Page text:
Technology for Improved Education in Comitancillo, Guatemala
Partner: Change for Children
Guatemala has made significant progress in educational accessibility and attendance in the last 25 years. However, these positive numbers conceal significant barriers to education for rural, indigenous children, especially girls. In addition, the poor quality of education prevents the children who are in school from succeeding.
Rural and indigenous communities have less access to public schooling than urban and non-indigenous regions. While the national average is 6.3 years of schooling, it falls to 3.7 years in rural areas. Dropout rates are higher in rural and indigenous communities where students often leave school because their families cannot afford the cost of uniforms, supplies and transportation, or because they need to begin working to contribute to the family economy.
In addition, gender disparity is a key problem. Over half of the Guatemalan population is indigenous and less than 30% of poor, rural indigenous girls are enrolled in secondary school. Indigenous girls in Guatemala are among the country’s most disadvantaged group with limited schooling as a result of early marriage, frequent childbearing and chronic poverty.
Educational quality is also problematic. A recent study revealed that the vast majority of graduating secondary students in Guatemala did not pass the achievement exams for math (92% failed) and language (75% failed) the first time they wrote the tests. Inadequate teaching materials and resources and lack of on-going teacher training and support, particularly in rural and indigenous communities, are the primary causes of these learning deficiencies.
This project is designed to improve the quality of education in the communities of Comitancillo – home to the Maya-Mam indigenous people – by providing accessible mobile learning technology, using culturally-relevant and locally-specific content. This will be done through the facilitation of partnerships between Change for Children and:
- AMMID, the Mayan Mam Association for Research and Development, that will provide local project management, outreach to indigenous communities, curriculum development in gender equality, cultural identity and food sovereignty, as well as manage technology classroom construction, logistics and administration;
- Canadian teacher interns, who will support teacher training, field test mobile learning labs in local classrooms, lead the comparative study in math and co-facilitate the gender action plan;
- Mobile technology innovators from Mundo Posible, the Guatemalan chapter of World Possible, who will provide the mobile learning lab technology and provide ongoing training and technical support.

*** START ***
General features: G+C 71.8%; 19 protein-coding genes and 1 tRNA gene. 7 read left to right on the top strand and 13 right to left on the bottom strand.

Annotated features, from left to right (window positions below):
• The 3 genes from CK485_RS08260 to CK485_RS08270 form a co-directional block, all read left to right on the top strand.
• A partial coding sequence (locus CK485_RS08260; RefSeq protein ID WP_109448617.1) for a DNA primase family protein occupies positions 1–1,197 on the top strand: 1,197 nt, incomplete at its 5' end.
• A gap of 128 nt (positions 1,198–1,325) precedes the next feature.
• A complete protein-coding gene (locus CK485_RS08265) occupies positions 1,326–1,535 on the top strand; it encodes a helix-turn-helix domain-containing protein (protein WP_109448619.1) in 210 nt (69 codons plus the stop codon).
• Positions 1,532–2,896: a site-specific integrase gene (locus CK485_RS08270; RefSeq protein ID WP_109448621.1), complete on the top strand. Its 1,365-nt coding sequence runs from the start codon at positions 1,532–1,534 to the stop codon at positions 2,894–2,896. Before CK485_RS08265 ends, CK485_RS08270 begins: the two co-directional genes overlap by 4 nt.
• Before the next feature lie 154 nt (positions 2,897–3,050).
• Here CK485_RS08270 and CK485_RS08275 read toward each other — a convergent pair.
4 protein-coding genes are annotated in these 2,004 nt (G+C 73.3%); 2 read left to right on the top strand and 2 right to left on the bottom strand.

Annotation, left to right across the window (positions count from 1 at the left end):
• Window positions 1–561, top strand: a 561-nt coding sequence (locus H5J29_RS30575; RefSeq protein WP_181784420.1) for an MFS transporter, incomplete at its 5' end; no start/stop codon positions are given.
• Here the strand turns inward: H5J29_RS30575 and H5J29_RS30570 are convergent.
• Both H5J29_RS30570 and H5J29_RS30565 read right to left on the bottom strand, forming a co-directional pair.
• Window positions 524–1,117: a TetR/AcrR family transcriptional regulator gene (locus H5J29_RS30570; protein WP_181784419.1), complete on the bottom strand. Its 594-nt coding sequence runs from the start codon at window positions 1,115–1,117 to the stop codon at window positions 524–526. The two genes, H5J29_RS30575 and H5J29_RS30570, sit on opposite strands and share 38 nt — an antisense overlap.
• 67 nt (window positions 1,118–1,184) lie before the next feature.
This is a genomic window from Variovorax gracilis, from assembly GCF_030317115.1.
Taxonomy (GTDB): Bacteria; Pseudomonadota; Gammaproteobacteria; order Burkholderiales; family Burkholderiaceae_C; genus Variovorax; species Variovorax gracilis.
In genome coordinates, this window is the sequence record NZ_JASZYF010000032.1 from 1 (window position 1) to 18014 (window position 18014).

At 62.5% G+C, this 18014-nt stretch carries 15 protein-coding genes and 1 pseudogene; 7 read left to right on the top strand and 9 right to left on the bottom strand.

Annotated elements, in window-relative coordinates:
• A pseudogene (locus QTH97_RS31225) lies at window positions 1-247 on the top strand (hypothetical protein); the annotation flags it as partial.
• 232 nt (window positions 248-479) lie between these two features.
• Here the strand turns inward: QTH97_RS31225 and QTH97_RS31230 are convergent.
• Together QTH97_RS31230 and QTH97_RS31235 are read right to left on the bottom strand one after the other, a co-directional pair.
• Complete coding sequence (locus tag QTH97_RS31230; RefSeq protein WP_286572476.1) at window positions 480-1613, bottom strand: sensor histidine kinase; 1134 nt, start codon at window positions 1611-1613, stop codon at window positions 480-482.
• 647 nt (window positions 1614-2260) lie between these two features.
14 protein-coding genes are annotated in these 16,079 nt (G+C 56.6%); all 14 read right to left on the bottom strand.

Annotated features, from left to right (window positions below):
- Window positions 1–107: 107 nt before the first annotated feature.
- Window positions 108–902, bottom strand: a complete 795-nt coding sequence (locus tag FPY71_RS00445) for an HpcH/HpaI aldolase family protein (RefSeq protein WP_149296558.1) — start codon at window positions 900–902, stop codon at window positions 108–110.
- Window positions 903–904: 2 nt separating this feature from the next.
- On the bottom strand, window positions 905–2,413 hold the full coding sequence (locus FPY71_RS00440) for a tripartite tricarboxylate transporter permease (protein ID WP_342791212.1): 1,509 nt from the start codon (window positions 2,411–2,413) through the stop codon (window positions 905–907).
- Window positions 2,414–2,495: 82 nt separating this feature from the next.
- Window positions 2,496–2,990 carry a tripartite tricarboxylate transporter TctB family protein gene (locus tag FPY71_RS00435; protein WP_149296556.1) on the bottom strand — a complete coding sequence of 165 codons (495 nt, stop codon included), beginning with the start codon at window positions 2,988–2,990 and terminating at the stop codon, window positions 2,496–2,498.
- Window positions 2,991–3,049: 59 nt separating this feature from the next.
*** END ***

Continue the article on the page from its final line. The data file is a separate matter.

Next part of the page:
The $100,000 grant from 60 million girls to Change for Children (CFCA) is designed to improve the quality of education in 35 indigenous communities of Guatemala’s western highlands through a multi-faceted strategy designed to promote long-term sustainable learning.
The project has three main objectives:
- Improve teacher capacity to provide quality education and implement a gender action plan with the use of mobile learning technology;
- Develop high-quality, culturally-relevant educational resources, including resources on gender equality;
- Pilot research on improving math learning with mobile learning technology.
CFCA will construct two permanent technology classrooms that will be equipped with 60 million girls’ Mobile Learning Labs in two of the 35 communities. Eight additional Mobile Learning Labs will travel to the other 33 communities for use in local schools.
This project will address two key barriers to indigenous girls’ education and learning in Guatemala: the lack of accessible, quality education due to deficits in teacher training and educational resources, and learning environments and curriculum that do not promote girls’ rights and gender equality.
Why partner with Change for Children?
Change for Children has worked in Central America for over 40 years and is committed to ensuring sustainable quality education for the marginalized indigenous populations of the area. In the last decade, it has constructed five schools in Comitancillo. In addition, CFCA has worked for over a decade with AMMID on numerous successful projects, including the construction of six schools and the establishment of women’s programs.
This will be the second time that 60 million girls will partner with Change for Children. In 2015, we partnered with CFCA to support a project for indigenous girls in Nicaragua. We share a common goal to provide quality education, especially for girls who are marginalized and prevented from realizing their right to education. Like us, CFCA is interested in the use of the mobile learning initiatives to help improve the quality of the education in remote areas.